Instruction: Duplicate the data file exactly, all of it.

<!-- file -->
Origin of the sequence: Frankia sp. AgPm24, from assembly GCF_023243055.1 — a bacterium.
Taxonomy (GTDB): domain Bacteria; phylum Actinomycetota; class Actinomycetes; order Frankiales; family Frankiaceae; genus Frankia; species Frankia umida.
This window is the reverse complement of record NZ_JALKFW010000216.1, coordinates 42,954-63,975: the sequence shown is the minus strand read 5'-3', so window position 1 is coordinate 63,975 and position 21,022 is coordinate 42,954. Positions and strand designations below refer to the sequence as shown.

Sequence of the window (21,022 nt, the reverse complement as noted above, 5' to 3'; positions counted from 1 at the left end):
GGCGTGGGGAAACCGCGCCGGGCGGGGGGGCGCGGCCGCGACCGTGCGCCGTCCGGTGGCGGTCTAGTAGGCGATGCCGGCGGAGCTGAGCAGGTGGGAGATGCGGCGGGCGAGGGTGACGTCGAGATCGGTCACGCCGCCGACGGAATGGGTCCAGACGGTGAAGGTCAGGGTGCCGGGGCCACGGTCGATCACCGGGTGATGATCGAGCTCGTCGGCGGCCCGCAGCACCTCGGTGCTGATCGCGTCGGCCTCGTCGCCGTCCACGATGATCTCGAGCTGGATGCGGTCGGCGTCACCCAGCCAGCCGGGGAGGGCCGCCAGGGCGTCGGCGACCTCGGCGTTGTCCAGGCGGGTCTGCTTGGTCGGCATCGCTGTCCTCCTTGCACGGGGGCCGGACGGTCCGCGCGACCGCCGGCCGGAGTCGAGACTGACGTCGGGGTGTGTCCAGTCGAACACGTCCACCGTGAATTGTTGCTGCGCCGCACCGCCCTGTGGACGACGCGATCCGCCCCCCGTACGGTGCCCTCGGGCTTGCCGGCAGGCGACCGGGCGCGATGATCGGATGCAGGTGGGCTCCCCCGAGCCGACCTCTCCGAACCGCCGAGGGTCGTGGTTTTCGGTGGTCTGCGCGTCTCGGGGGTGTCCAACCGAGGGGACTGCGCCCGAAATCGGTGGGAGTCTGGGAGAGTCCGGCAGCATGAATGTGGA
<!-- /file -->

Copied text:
Origin of the sequence: Frankia sp. AgPm24, from assembly GCF_023243055.1 — a bacterium.
Taxonomy (GTDB): domain Bacteria; phylum Actinomycetota; class Actinomycetes; order Frankiales; family Frankiaceae; genus Frankia; species Frankia umida.
This window is the reverse complement of record NZ_JALKFW010000216.1, coordinates 42,954-63,975: the sequence shown is the minus strand read 5'-3', so window position 1 is coordinate 63,975 and position 21,022 is coordinate 42,954. Positions and strand designations below refer to the sequence as shown.

Sequence of the window (21,022 nt, the reverse complement as noted above, 5' to 3'; positions counted from 1 at the left end):
GGCGTGGGGAAACCGCGCCGGGCGGGGGGGCGCGGCCGCGACCGTGCGCCGTCCGGTGGCGGTCTAGTAGGCGATGCCGGCGGAGCTGAGCAGGTGGGAGATGCGGCGGGCGAGGGTGACGTCGAGATCGGTCACGCCGCCGACGGAATGGGTCCAGACGGTGAAGGTCAGGGTGCCGGGGCCACGGTCGATCACCGGGTGATGATCGAGCTCGTCGGCGGCCCGCAGCACCTCGGTGCTGATCGCGTCGGCCTCGTCGCCGTCCACGATGATCTCGAGCTGGATGCGGTCGGCGTCACCCAGCCAGCCGGGGAGGGCCGCCAGGGCGTCGGCGACCTCGGCGTTGTCCAGGCGGGTCTGCTTGGTCGGCATCGCTGTCCTCCTTGCACGGGGGCCGGACGGTCCGCGCGACCGCCGGCCGGAGTCGAGACTGACGTCGGGGTGTGTCCAGTCGAACACGTCCACCGTGAATTGTTGCTGCGCCGCACCGCCCTGTGGACGACGCGATCCGCCCCCCGTACGGTGCCCTCGGGCTTGCCGGCAGGCGACCGGGCGCGATGATCGGATGCAGGTGGGCTCCCCCGAGCCGACCTCTCCGAACCGCCGAGGGTCGTGGTTTTCGGTGGTCTGCGCGTCTCGGGGGTGTCCAACCGAGGGGACTGCGCCCGAAATCGGTGGGAGTCTGGGAGAGTCCGGCAGCATGAATGTGGA